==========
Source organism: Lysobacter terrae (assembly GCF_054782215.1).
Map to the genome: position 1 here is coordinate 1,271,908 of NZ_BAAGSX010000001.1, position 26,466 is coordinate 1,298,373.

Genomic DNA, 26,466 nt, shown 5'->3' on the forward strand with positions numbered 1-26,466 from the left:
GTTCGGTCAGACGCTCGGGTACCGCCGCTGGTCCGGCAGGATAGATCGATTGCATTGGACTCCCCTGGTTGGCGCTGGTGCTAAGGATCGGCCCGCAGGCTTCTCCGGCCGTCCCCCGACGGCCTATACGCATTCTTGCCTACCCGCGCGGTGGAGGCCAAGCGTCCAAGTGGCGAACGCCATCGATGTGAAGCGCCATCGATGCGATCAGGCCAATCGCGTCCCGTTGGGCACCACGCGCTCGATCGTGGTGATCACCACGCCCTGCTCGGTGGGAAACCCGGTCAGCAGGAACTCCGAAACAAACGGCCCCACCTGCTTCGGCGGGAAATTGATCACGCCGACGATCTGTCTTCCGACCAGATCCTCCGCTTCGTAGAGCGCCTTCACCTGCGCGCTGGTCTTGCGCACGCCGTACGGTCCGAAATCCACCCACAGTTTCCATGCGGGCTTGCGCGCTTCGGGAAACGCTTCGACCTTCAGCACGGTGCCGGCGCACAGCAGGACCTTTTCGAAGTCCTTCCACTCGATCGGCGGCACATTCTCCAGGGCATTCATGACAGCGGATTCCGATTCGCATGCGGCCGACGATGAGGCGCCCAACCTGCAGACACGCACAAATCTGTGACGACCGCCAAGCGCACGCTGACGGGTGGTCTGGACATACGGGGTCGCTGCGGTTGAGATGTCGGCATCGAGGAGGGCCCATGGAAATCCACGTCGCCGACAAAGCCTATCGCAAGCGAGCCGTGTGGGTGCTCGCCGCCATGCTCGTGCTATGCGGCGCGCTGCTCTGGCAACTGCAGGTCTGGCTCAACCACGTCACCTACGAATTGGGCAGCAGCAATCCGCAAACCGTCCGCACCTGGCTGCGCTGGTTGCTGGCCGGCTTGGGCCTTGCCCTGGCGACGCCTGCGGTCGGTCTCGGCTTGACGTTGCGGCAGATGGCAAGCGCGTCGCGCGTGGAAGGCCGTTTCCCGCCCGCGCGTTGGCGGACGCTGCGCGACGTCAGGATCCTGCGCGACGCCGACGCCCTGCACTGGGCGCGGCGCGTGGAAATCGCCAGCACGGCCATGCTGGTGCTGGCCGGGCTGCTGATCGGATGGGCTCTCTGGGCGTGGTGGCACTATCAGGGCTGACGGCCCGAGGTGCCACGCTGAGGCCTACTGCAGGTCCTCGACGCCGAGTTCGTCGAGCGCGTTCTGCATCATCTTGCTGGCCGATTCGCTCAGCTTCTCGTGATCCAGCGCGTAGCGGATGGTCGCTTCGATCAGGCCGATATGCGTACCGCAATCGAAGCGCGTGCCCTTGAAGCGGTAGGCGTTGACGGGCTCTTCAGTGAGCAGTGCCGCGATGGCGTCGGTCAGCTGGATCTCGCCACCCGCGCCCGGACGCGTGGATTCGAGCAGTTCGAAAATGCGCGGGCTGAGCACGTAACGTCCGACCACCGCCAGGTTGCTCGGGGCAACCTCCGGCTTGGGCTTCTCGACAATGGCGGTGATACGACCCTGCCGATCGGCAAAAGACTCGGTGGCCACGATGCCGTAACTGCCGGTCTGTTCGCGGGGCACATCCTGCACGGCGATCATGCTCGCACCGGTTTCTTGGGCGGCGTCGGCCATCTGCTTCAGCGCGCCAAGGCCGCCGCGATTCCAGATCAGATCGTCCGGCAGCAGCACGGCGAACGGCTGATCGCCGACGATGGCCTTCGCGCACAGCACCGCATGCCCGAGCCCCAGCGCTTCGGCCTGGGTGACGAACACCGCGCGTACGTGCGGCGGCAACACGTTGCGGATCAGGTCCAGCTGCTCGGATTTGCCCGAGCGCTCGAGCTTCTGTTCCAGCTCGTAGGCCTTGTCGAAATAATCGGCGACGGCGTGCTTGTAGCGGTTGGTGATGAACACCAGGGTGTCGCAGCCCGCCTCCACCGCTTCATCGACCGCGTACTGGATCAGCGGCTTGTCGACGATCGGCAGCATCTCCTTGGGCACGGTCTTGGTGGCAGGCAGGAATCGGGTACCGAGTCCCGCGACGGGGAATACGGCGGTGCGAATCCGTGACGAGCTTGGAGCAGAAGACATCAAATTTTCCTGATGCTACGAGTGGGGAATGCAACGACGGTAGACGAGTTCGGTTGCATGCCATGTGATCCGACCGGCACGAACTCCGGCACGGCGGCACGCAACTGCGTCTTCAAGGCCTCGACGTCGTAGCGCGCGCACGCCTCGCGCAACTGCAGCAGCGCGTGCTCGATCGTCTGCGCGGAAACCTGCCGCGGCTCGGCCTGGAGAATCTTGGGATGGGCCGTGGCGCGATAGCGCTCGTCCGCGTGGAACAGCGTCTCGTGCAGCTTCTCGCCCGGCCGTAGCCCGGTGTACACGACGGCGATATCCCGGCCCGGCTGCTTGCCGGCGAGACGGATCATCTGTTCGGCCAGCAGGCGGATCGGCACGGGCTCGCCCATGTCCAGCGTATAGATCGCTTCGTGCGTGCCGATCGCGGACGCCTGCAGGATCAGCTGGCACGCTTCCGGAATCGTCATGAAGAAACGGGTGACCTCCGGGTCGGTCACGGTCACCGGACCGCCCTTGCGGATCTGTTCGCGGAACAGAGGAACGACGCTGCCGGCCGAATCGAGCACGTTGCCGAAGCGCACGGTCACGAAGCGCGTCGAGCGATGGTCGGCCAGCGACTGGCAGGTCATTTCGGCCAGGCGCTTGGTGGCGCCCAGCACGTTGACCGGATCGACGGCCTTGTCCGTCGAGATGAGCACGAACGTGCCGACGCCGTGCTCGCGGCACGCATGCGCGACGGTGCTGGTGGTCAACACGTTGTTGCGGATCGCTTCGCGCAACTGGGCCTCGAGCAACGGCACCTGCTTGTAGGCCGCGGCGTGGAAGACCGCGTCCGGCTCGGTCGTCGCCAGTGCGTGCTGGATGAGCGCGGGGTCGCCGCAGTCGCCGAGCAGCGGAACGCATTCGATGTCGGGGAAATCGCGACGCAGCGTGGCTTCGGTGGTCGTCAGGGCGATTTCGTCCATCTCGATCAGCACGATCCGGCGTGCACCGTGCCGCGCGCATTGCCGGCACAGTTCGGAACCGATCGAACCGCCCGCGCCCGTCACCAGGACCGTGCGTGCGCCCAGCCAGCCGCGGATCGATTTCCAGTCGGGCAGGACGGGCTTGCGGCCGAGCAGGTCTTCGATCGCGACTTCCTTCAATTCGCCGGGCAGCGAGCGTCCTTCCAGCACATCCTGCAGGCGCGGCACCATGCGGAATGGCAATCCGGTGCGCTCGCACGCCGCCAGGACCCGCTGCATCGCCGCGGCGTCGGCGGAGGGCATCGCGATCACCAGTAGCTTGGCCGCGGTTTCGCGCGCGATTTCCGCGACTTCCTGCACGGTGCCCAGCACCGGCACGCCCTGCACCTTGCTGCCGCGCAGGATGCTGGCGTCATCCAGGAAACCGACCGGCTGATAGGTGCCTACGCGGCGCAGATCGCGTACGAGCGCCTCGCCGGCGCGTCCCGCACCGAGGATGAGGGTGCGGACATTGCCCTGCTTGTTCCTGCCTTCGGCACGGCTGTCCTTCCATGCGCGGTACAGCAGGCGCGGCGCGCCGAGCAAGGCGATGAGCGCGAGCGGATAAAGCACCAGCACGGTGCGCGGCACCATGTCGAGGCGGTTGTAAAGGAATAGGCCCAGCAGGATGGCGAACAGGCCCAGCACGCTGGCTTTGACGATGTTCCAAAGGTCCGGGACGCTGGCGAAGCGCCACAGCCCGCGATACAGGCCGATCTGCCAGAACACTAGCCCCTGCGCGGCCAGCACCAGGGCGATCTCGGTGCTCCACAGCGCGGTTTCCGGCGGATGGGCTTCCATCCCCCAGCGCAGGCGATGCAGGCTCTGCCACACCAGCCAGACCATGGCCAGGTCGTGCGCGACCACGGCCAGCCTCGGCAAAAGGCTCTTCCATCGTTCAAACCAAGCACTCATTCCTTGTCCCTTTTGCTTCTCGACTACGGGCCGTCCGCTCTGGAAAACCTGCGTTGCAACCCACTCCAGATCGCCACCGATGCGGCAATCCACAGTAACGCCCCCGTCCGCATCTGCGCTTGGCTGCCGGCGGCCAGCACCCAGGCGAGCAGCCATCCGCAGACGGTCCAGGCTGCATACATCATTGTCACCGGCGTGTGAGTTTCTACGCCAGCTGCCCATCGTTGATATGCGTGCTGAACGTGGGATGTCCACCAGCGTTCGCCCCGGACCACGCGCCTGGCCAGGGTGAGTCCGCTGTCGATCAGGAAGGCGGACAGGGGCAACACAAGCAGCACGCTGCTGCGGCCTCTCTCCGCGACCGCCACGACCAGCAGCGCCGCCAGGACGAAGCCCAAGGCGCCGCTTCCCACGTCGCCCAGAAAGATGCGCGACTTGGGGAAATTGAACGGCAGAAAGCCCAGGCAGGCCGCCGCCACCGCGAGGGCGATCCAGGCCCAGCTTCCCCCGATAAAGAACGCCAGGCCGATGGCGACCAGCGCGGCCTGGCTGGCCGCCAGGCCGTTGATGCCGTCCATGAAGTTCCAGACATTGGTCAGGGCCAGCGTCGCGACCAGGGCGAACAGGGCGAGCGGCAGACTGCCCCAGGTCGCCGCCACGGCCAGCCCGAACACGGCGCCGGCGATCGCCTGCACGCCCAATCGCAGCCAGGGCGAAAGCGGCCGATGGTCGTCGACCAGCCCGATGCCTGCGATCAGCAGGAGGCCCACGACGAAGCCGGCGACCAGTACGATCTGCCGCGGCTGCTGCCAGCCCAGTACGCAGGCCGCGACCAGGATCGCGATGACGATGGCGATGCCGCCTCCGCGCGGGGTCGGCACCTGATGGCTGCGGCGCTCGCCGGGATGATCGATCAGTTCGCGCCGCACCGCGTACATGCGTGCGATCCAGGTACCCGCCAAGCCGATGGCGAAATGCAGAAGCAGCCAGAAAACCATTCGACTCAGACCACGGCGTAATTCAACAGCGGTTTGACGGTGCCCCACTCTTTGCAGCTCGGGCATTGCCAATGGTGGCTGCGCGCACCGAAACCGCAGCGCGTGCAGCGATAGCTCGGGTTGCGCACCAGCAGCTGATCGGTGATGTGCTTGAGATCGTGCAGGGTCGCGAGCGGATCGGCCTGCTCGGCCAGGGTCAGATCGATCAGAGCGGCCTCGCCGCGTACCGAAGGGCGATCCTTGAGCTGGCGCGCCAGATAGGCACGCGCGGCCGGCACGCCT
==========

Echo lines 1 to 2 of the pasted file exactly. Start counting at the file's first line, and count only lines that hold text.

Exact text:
Source organism: Lysobacter terrae (assembly GCF_054782215.1).
Map to the genome: position 1 here is coordinate 1,271,908 of NZ_BAAGSX010000001.1, position 26,466 is coordinate 1,298,373.